We will first consider the notes. Hardwood admits that on May 8, 1963, there was an unpaid balance of $70,000 in its notes payable account but asserts that the indebtedness was subsequently paid in full. According to National's books, the May 8th balance was reduced by $30,000 between that date and December 1963; no further reduction is noted therein and the $40,000 balance remains unpaid. No entry appears in this account from December of 1963 until 1966, when interest was charged. This latter entry was made after the present litigation was under way. The account bears the handwritten notation "Account expired See Chi-Way Millwork," but there is no indication, and there was no testimony, as to when this was added or who was responsible for doing it. Hardwood argues that the notation is significant because certain accounts receivable payments made by Chi-Way after May 8th should have been credited to Hardwood, and these more than made up for the unpaid balance in its notes payable account.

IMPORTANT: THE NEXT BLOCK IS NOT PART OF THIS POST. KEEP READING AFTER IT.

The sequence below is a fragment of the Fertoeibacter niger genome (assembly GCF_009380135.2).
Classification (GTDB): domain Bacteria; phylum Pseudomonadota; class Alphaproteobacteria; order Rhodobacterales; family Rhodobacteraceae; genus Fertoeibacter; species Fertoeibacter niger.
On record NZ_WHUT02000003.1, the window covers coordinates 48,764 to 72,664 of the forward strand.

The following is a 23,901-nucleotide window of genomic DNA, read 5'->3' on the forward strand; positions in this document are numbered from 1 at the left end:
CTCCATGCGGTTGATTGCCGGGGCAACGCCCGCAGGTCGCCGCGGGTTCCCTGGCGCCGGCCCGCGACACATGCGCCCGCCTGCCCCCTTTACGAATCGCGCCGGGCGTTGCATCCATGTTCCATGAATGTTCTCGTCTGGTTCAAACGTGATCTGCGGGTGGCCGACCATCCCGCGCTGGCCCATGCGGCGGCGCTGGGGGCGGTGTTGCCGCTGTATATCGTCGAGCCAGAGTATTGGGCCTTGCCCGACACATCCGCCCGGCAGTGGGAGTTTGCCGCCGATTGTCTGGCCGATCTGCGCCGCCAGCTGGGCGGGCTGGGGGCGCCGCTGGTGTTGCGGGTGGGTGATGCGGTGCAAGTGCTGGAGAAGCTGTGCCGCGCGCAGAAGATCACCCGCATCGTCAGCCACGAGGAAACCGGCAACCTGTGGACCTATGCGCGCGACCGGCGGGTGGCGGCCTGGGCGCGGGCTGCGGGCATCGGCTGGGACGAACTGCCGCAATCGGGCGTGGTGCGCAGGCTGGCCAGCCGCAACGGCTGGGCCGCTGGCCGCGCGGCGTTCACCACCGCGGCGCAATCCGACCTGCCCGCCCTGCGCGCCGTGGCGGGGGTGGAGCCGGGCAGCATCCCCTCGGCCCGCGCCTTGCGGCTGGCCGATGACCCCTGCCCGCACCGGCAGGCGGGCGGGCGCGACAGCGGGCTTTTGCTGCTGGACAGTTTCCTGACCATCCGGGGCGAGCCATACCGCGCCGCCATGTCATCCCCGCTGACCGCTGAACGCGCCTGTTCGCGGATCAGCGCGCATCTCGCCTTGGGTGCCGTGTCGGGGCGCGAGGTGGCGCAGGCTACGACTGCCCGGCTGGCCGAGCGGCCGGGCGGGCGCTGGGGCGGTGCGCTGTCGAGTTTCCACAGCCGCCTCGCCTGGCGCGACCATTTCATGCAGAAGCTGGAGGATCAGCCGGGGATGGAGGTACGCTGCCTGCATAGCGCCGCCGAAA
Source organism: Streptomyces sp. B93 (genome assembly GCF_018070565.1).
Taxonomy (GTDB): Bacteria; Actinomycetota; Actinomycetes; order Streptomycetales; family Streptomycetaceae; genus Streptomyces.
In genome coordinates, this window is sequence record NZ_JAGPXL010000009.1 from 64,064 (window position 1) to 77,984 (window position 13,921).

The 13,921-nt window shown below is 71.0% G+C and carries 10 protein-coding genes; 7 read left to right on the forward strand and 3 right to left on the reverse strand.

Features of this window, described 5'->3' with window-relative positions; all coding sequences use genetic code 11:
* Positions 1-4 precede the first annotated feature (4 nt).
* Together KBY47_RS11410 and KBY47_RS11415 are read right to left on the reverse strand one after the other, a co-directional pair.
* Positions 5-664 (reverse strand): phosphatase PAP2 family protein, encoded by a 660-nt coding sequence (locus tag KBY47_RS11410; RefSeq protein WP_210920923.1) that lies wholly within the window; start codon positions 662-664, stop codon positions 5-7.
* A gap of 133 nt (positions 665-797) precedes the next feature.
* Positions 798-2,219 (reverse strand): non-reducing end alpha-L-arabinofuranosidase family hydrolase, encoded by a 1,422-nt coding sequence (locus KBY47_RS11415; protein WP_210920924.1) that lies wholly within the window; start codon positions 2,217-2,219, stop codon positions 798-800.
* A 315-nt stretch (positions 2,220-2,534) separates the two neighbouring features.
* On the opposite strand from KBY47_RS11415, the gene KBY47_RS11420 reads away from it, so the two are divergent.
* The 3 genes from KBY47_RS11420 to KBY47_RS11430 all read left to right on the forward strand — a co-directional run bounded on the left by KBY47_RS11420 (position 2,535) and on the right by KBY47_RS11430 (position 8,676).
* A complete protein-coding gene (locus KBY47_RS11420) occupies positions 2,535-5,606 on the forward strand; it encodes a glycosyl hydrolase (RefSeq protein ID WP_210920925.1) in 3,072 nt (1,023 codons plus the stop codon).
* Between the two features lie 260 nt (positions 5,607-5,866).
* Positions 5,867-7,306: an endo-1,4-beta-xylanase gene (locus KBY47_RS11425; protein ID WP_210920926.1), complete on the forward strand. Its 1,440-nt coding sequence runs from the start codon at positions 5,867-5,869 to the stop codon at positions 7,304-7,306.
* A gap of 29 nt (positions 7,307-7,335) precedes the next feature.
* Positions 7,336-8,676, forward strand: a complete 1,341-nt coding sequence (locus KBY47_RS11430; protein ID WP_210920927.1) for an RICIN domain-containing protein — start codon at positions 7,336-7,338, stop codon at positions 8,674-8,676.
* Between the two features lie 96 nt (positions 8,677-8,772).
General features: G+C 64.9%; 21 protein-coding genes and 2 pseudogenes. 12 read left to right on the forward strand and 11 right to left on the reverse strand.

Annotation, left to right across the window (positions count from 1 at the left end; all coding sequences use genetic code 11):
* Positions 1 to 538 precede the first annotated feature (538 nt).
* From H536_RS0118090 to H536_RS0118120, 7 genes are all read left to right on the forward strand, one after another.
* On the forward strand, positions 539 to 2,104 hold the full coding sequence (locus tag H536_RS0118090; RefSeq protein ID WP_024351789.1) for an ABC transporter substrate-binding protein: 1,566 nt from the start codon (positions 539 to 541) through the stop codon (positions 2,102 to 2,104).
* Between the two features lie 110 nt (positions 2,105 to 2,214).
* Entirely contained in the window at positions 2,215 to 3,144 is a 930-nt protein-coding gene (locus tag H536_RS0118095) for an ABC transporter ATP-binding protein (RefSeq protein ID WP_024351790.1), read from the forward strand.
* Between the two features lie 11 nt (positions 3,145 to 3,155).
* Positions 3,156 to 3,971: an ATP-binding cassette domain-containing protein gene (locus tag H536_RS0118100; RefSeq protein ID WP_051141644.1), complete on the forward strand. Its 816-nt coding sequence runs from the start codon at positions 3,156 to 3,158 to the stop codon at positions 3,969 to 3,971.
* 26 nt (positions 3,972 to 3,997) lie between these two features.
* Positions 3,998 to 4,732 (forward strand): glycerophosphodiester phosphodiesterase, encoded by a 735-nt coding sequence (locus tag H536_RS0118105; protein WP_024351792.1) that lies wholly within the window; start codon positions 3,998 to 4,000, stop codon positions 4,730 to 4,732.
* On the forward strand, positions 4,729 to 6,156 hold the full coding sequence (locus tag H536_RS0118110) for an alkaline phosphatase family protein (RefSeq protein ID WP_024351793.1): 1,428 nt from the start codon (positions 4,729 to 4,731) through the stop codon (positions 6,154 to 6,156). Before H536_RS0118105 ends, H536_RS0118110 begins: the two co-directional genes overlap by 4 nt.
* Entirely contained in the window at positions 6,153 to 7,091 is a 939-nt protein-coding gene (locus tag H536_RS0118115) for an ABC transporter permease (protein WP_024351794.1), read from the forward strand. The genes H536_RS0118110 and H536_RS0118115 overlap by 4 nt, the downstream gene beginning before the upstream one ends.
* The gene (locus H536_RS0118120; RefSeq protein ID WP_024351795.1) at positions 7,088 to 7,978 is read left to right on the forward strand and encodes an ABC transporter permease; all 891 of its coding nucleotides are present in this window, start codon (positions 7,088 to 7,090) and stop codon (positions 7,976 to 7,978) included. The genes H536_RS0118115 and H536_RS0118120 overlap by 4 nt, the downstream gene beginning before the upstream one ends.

From the date of its acquisition of Hardwood, Chi-Way sent daily reports to National concerning the status of both its own and Hardwood's accounts receivable. By May 8, 1963, the Hardwood account had been reduced to $54,231.90. On or about this date, Chi-Way borrowed $250,000 from National. National deducted $54,231.90 from the loan and credited it to Hardwood's account before remitting the balance to Chi-Way. Hardwood's account was thus closed out on National's books. Thereafter Chi-Way submitted the receivable reports under its own name, irrespective of further collections that may have been made from Hardwood's outstanding debtors. National credited the payments to Chi-Way's account. There are no entries in this account which in any way substantiate Hardwood's claim that some of these payments were or should have been made in its behalf and, since its accounts receivable indebtedness had been cancelled, should have applied on its notes payable balance.